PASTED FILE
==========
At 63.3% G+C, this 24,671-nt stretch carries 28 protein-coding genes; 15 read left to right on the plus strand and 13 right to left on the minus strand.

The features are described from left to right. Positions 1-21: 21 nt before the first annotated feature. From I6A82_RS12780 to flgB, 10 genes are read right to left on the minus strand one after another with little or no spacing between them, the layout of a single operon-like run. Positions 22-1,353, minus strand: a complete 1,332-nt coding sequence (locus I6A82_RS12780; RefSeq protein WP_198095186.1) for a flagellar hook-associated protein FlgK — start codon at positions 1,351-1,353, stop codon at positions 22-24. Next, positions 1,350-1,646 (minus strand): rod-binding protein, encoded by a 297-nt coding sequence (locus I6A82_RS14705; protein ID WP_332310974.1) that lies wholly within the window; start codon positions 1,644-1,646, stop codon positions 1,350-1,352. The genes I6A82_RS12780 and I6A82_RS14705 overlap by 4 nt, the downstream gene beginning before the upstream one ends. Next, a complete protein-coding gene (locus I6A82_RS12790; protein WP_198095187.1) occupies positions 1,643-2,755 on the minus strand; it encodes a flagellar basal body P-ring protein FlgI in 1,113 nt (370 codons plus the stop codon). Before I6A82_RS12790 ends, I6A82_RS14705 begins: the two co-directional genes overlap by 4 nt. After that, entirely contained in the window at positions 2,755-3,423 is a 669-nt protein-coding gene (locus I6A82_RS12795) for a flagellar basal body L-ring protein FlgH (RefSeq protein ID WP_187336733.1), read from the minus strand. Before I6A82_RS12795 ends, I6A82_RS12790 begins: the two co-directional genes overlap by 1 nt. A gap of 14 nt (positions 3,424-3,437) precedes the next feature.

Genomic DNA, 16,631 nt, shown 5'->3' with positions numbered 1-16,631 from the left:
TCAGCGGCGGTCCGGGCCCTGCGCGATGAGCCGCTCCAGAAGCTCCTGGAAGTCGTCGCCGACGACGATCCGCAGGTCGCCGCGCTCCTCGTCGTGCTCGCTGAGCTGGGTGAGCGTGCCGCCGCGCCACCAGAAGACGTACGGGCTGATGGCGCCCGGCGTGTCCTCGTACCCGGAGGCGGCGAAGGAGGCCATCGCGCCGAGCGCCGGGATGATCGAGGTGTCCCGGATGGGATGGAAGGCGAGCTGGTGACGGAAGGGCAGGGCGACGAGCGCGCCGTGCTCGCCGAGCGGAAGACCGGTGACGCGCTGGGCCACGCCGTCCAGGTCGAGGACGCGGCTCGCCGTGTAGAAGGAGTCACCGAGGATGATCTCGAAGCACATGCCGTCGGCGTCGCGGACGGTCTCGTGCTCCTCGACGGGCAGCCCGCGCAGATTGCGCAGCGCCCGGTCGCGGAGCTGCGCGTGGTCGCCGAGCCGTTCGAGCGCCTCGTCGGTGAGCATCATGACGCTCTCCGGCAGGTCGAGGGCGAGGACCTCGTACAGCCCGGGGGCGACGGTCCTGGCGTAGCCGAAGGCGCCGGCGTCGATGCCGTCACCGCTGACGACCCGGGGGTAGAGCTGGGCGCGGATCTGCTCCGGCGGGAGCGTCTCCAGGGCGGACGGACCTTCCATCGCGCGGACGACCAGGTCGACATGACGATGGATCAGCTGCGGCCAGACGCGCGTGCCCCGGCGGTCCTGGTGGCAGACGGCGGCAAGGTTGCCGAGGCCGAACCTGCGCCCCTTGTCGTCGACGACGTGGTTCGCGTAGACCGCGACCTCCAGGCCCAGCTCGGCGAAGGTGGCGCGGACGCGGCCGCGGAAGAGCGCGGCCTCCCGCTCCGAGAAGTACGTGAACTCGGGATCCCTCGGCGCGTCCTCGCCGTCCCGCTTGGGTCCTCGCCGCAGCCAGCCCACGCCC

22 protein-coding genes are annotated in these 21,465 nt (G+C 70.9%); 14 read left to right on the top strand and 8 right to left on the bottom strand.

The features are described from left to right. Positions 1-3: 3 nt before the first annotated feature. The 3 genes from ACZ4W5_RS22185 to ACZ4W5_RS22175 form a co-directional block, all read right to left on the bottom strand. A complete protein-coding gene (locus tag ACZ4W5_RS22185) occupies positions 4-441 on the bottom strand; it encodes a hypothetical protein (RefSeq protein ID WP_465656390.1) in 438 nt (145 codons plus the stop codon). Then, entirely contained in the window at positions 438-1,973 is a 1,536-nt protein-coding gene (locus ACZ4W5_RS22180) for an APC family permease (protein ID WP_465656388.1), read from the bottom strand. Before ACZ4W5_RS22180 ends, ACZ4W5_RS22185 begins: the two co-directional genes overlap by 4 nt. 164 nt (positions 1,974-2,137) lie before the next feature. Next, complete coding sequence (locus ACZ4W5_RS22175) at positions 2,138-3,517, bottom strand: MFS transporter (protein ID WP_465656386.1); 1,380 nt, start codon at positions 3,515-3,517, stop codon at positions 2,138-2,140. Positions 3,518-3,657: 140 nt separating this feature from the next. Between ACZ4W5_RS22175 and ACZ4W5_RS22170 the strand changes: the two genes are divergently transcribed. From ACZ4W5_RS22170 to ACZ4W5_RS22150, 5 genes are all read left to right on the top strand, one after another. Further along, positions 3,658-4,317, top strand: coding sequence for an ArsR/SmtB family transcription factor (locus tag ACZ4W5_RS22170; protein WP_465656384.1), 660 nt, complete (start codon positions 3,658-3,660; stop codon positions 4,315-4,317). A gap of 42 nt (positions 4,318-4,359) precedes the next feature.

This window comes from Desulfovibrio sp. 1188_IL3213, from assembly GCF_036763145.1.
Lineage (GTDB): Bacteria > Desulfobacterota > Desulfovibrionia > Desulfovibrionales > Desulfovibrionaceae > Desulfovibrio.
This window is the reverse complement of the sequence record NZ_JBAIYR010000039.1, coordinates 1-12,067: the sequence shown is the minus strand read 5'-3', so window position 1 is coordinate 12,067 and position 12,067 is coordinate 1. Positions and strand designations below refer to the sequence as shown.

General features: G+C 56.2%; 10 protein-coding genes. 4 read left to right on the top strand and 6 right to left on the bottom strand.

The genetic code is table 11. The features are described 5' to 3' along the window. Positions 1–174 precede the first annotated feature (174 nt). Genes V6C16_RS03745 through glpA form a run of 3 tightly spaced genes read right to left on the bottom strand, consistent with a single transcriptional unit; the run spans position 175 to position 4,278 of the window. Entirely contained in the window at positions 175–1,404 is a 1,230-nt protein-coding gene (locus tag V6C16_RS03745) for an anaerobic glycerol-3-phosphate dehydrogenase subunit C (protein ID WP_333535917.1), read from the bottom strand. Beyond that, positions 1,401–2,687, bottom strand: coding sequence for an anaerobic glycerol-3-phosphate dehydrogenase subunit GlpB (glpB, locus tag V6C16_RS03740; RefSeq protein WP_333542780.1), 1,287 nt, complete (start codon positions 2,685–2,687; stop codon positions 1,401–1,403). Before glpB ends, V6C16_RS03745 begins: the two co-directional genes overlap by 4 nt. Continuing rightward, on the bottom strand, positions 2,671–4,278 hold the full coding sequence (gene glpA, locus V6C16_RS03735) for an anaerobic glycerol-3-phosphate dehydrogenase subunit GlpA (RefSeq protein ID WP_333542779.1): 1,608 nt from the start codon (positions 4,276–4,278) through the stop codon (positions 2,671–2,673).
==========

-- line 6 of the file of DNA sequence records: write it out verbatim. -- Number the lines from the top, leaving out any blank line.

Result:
The features are described from left to right. Positions 1-3: 3 nt before the first annotated feature. The 3 genes from ACZ4W5_RS22185 to ACZ4W5_RS22175 form a co-directional block, all read right to left on the bottom strand. A complete protein-coding gene (locus tag ACZ4W5_RS22185) occupies positions 4-441 on the bottom strand; it encodes a hypothetical protein (RefSeq protein ID WP_465656390.1) in 438 nt (145 codons plus the stop codon). Then, entirely contained in the window at positions 438-1,973 is a 1,536-nt protein-coding gene (locus ACZ4W5_RS22180) for an APC family permease (protein ID WP_465656388.1), read from the bottom strand. Before ACZ4W5_RS22180 ends, ACZ4W5_RS22185 begins: the two co-directional genes overlap by 4 nt. 164 nt (positions 1,974-2,137) lie before the next feature. Next, complete coding sequence (locus ACZ4W5_RS22175) at positions 2,138-3,517, bottom strand: MFS transporter (protein ID WP_465656386.1); 1,380 nt, start codon at positions 3,515-3,517, stop codon at positions 2,138-2,140. Positions 3,518-3,657: 140 nt separating this feature from the next. Between ACZ4W5_RS22175 and ACZ4W5_RS22170 the strand changes: the two genes are divergently transcribed. From ACZ4W5_RS22170 to ACZ4W5_RS22150, 5 genes are all read left to right on the top strand, one after another. Further along, positions 3,658-4,317, top strand: coding sequence for an ArsR/SmtB family transcription factor (locus tag ACZ4W5_RS22170; protein WP_465656384.1), 660 nt, complete (start codon positions 3,658-3,660; stop codon positions 4,315-4,317). A gap of 42 nt (positions 4,318-4,359) precedes the next feature.